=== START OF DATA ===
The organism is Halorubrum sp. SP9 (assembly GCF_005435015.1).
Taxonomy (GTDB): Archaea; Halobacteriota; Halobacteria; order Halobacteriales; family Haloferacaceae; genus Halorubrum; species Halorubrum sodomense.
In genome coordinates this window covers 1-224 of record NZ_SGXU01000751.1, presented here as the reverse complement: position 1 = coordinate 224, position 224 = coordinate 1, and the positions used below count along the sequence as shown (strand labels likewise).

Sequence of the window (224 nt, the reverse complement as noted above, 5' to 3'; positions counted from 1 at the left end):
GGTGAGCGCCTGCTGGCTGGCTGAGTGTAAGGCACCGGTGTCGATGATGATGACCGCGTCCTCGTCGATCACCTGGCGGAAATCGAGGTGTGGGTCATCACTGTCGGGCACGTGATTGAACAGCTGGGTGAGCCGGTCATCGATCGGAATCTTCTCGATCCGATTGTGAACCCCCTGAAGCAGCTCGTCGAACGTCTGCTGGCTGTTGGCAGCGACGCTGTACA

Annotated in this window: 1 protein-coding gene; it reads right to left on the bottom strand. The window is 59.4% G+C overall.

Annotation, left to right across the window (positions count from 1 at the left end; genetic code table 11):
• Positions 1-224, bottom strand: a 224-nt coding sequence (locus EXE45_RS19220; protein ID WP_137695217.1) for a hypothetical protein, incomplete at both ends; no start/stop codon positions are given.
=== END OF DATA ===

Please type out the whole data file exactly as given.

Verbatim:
The organism is Halorubrum sp. SP9 (assembly GCF_005435015.1).
Taxonomy (GTDB): Archaea; Halobacteriota; Halobacteria; order Halobacteriales; family Haloferacaceae; genus Halorubrum; species Halorubrum sodomense.
In genome coordinates this window covers 1-224 of record NZ_SGXU01000751.1, presented here as the reverse complement: position 1 = coordinate 224, position 224 = coordinate 1, and the positions used below count along the sequence as shown (strand labels likewise).

Sequence of the window (224 nt, the reverse complement as noted above, 5' to 3'; positions counted from 1 at the left end):
GGTGAGCGCCTGCTGGCTGGCTGAGTGTAAGGCACCGGTGTCGATGATGATGACCGCGTCCTCGTCGATCACCTGGCGGAAATCGAGGTGTGGGTCATCACTGTCGGGCACGTGATTGAACAGCTGGGTGAGCCGGTCATCGATCGGAATCTTCTCGATCCGATTGTGAACCCCCTGAAGCAGCTCGTCGAACGTCTGCTGGCTGTTGGCAGCGACGCTGTACA

Annotated in this window: 1 protein-coding gene; it reads right to left on the bottom strand. The window is 59.4% G+C overall.

Annotation, left to right across the window (positions count from 1 at the left end; genetic code table 11):
• Positions 1-224, bottom strand: a 224-nt coding sequence (locus EXE45_RS19220; protein ID WP_137695217.1) for a hypothetical protein, incomplete at both ends; no start/stop codon positions are given.